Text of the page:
Back row- Asa Wilder, Little Asa & Myrle.  Their first born, baby Ella, passed away as an infant, and Gladys was killed in a car accident soon after her marriage. With the exception of great granddad, who passed away when my mother was a child, I knew these people well, and treasure their memory to this day, especially my beloved Granddad, who passed away in 1969.  Granddad was bedridden following a heart attack when we left for a trip to the ocean that summer.  He waved from the couch as we left, and told me to catch a great big fish for him.  By the time we returned a week later, my granddad was dead and buried, and my life was changed forever.
Laura Ellen Oldfield Camp: Made the trek from Wisconsin to Placerville as a little girl, by wagon train in 1854. Met Asa Steven Camp, who was returning to Placerville after seeing his father, Clark Camp, safely back east after their trip to Hangtown back in 1849/50.
Laura Ellen Oldfield Camp
Picture this angelic lady, hiking alongside a covered wagon, from Wisconsin to Hangtown, California, as a little girl in 1854.  I've inherited her tea set, and a little pencil drawing that she sketched in her grandson's baby book. Her grandson was my granddad, Waldo Daniels.  This sweet soul was long gone long before my time, but I can't help but love her. 

Meda & the boys: That's my uncle Asa with the tie, and my granddad in the dark shirt. Both are wearing pinky rings. 

That's my great grandma, Meda Eliza Camp Daniels, in the middle.  This photo was taken at the home of her daughter, Myrle Schroth, on the occasion of great grandma's 90th birthday. Back row: her son Jared Waldo, son Asa, and daughter Myrle Schroth.
The Oldfield family:  Mary Eliza Oldfield, John Oldfield & my great great grandmother, little Laura Ellen.  The family set out from Wisconsin in 1854, and I've not traced the Oldfields prior to that date.

Surgeon, Jared Waldo Daniels,T
he Yellow Medicine Agency, 1860s.  From A. P. Connolly's book, "Sioux War and Minnesota Massacre of 1862 & 1863", I share the following quote: " The Indians, occupying higher ground than we did, had us at a disadvantage.  The day wore on, and all we could do was to assist Surgeon J. W. Daniels with the wounded and keep the Indians at bay.  Doctor Daniels proved himself a cool-headed, brave man, never flinching for a moment.  Where duty called he was found, and he immortalized himself with the boys.  The great fear of the wounded seemed to be that we would be obliged to abandon them to their fate, for the sun was extremely hot and the camp had become very offensive from the smell of decomposing bodies of horses; besides, we had no means of transporting the wounded, and their fears were not without foundation, for it looked as though we would be driven by necessity from the camp."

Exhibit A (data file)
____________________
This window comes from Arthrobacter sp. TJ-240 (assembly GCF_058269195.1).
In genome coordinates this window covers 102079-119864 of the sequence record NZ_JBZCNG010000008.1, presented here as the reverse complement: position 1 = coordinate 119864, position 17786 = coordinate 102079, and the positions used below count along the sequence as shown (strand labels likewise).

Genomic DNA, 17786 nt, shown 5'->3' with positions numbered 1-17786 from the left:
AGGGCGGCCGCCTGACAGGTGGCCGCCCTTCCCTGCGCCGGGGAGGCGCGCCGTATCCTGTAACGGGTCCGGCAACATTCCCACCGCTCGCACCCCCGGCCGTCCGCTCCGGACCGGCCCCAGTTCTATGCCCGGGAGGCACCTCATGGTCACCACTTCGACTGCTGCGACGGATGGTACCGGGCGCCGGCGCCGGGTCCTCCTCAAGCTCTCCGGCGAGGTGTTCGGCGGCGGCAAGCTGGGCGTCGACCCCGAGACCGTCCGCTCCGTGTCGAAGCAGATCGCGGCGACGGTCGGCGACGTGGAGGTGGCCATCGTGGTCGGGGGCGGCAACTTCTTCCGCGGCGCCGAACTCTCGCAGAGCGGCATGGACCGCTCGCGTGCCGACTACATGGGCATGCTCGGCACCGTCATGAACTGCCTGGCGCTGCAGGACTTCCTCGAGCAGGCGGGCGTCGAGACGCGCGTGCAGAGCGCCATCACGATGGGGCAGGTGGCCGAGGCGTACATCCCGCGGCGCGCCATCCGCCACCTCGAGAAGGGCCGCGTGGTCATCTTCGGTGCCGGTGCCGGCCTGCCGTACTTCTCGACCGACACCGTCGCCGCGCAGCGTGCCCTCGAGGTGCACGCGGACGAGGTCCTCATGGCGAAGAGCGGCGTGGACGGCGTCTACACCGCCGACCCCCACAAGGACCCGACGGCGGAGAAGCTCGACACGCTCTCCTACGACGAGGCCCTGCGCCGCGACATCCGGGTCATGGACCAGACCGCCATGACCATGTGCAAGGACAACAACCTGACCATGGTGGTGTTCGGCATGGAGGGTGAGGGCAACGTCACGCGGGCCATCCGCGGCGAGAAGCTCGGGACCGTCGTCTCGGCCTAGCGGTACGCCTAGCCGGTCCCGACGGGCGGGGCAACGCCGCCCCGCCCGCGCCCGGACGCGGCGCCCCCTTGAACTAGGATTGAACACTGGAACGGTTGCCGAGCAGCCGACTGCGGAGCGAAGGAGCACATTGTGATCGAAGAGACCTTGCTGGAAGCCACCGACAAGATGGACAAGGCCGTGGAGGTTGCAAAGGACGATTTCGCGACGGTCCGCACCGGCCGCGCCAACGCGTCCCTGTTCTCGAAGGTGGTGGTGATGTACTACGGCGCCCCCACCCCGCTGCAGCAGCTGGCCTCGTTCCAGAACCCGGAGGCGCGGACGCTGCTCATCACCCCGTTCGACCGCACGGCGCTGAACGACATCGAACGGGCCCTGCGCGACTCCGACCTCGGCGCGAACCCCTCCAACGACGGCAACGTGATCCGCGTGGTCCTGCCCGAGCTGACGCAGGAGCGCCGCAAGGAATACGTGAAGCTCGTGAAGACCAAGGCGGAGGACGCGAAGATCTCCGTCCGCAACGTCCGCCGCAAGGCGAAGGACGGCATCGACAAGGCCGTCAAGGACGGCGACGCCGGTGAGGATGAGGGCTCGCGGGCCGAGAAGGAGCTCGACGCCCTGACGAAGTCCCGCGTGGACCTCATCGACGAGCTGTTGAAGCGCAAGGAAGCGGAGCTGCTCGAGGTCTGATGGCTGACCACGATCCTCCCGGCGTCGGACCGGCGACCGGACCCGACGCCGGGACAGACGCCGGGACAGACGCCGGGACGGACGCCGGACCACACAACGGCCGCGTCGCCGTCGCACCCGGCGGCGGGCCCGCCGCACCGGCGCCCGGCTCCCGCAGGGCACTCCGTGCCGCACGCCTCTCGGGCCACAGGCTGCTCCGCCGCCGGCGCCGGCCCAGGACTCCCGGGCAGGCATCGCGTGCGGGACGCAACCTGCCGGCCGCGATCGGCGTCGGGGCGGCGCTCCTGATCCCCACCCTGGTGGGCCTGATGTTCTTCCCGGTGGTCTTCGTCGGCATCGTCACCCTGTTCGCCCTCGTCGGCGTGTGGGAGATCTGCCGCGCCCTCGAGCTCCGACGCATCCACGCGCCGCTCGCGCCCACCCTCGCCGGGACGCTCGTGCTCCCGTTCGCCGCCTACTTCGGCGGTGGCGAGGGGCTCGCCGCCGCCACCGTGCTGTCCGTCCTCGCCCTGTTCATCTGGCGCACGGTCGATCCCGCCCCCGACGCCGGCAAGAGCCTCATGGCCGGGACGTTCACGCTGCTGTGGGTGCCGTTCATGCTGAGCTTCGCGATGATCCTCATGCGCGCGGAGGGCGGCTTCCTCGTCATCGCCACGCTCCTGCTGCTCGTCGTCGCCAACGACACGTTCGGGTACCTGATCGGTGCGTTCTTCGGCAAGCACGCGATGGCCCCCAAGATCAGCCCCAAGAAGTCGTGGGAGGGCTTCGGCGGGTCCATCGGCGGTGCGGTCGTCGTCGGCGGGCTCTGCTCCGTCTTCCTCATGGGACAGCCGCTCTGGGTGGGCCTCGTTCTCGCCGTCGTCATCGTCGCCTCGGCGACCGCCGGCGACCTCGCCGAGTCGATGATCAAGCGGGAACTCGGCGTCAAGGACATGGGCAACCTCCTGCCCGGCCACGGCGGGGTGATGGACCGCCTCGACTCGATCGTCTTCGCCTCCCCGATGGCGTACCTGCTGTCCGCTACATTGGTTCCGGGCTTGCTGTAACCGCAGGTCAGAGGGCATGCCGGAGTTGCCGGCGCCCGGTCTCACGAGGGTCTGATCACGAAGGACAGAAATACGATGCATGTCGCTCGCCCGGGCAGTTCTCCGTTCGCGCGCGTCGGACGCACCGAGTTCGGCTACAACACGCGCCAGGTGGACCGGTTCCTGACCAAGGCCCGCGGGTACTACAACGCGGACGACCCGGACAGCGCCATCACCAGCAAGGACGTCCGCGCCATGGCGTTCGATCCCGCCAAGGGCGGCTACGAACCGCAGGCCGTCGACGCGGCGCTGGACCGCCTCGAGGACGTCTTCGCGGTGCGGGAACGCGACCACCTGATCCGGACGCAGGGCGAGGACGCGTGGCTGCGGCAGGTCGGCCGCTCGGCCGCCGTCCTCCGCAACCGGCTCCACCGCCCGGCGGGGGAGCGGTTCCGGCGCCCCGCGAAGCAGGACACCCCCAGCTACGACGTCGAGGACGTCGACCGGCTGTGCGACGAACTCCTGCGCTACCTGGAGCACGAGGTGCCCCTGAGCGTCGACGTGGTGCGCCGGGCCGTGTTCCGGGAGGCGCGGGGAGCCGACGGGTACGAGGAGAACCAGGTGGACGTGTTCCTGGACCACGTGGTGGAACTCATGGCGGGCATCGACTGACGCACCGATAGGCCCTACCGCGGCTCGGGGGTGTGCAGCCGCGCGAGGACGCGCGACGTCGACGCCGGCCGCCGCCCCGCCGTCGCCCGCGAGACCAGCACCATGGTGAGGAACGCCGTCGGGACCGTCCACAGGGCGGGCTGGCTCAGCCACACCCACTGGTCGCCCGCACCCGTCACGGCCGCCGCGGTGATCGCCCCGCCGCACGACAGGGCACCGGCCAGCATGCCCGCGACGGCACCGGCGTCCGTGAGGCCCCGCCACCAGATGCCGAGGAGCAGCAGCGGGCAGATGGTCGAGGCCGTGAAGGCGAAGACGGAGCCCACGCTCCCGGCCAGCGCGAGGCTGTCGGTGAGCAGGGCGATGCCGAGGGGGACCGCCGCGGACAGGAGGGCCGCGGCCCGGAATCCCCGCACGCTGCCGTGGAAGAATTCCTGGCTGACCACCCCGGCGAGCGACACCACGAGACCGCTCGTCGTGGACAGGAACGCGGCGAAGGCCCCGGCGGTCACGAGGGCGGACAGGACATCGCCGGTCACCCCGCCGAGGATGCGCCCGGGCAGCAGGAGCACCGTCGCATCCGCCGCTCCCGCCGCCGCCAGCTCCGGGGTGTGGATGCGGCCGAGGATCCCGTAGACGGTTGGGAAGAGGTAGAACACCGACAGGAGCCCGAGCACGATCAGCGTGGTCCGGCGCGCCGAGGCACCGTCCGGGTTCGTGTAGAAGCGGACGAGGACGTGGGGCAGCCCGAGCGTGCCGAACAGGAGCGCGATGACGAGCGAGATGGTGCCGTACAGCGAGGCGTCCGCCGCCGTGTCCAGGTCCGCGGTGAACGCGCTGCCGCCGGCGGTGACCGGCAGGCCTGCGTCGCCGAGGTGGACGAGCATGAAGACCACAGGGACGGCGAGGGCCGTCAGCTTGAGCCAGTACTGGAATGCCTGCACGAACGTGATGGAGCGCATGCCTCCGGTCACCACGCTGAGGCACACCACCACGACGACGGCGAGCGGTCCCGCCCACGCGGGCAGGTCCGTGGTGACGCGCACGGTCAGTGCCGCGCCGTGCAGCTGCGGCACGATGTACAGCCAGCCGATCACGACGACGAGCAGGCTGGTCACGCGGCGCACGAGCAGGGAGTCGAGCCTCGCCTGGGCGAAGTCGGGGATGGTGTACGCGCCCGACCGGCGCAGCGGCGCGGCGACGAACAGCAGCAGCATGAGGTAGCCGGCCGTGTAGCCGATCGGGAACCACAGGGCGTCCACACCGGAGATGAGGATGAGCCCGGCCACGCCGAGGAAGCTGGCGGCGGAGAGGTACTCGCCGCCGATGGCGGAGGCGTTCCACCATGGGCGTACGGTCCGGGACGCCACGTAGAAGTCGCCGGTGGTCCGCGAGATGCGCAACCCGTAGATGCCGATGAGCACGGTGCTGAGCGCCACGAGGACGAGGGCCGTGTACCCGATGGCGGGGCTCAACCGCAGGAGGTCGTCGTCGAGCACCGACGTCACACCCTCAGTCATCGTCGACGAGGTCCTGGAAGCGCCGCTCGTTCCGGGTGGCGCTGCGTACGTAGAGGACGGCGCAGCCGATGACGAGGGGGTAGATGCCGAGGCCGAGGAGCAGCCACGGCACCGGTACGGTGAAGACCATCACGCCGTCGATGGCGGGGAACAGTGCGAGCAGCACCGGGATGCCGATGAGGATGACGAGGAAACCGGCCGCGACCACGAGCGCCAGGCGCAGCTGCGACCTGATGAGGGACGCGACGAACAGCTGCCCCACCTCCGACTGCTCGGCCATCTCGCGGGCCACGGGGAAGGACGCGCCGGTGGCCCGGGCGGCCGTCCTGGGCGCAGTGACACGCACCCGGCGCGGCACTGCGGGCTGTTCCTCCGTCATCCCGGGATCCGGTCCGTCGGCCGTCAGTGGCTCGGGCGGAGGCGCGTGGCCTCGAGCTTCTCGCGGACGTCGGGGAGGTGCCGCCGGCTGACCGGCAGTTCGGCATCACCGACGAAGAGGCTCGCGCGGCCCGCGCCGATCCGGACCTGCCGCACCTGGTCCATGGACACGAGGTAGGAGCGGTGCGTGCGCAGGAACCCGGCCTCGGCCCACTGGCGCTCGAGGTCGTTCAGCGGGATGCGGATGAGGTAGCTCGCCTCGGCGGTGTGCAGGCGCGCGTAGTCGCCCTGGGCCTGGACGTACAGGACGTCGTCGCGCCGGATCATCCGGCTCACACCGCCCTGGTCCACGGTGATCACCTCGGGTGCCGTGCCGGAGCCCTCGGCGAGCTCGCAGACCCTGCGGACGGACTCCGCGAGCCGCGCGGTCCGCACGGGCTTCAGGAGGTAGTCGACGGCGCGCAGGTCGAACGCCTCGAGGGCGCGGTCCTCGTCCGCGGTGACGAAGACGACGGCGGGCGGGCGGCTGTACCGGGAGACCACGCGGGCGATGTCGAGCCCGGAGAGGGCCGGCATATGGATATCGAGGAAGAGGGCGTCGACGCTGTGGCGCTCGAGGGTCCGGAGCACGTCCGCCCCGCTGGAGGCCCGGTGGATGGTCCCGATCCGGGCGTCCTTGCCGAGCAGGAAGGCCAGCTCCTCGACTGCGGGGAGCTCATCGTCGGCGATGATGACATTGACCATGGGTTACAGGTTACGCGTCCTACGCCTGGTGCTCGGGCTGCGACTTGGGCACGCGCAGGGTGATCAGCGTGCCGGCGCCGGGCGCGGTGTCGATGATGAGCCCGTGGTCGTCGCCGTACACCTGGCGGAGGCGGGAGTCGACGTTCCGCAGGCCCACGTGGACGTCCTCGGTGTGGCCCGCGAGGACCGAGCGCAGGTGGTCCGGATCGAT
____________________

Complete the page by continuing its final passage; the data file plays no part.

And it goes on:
Little Jared Waldo Daniels: 
Probably back east, soon after his father's disappearance.  Jared was eventually sent to live with his uncle Hatch and attend medical school.

My great great grandfather, Jared Waldo Daniels, Probably soon after enlisting in 1855

My great great grandmother, Hortense Eugenie Beardsley Daniels, who often accompanied her husband during his years of service to our Native Americans. My aunt has a dandy photo of a very attractive young Hortense, but my copy has been misplaced, and all my efforts to replace it have proven fruitless.

Surgeon, Jared Waldo Daniels: 
See his two biographies and his "Reminiscences" in the genealogy pages. See also: Minnesota Historical Society website, and Daniels of Massachusetts Bay

Surgeon JWD

Surgeon JWD

My granddad, Jared Waldo Daniels, NOTE: This is my granddad, Jared Waldo Daniels.  The gentleman in the photo above my granddad, is his granddad, Jared Waldo Daniels.  The Camp and Daniels lines have more than enough Jared Waldo's and Asa's and Josephs, to give any genealogist a world-class migraine! Another NOTE: The Minnesota Historical Society website has a photo page with photos of several of the Daniels clan all mixed together!  Good luck! My great great granddad, Jared Waldo Daniels, had a brother named Asa Wilder, and Jared named his son Asa Wilder, and his son named his sons Jared and Asa.  By the way, I named my son Jared too! I'm named Shannon, after a river in Ireland.  Go figure!

My grandmother, Ivy (Dot) Stancil Daniels
June 23rd 1909 to May 16th 2005.  We had a lot of funerals in 2005.  I had not seen my Grammie, since our trip to California for her 90th birthday in 1999.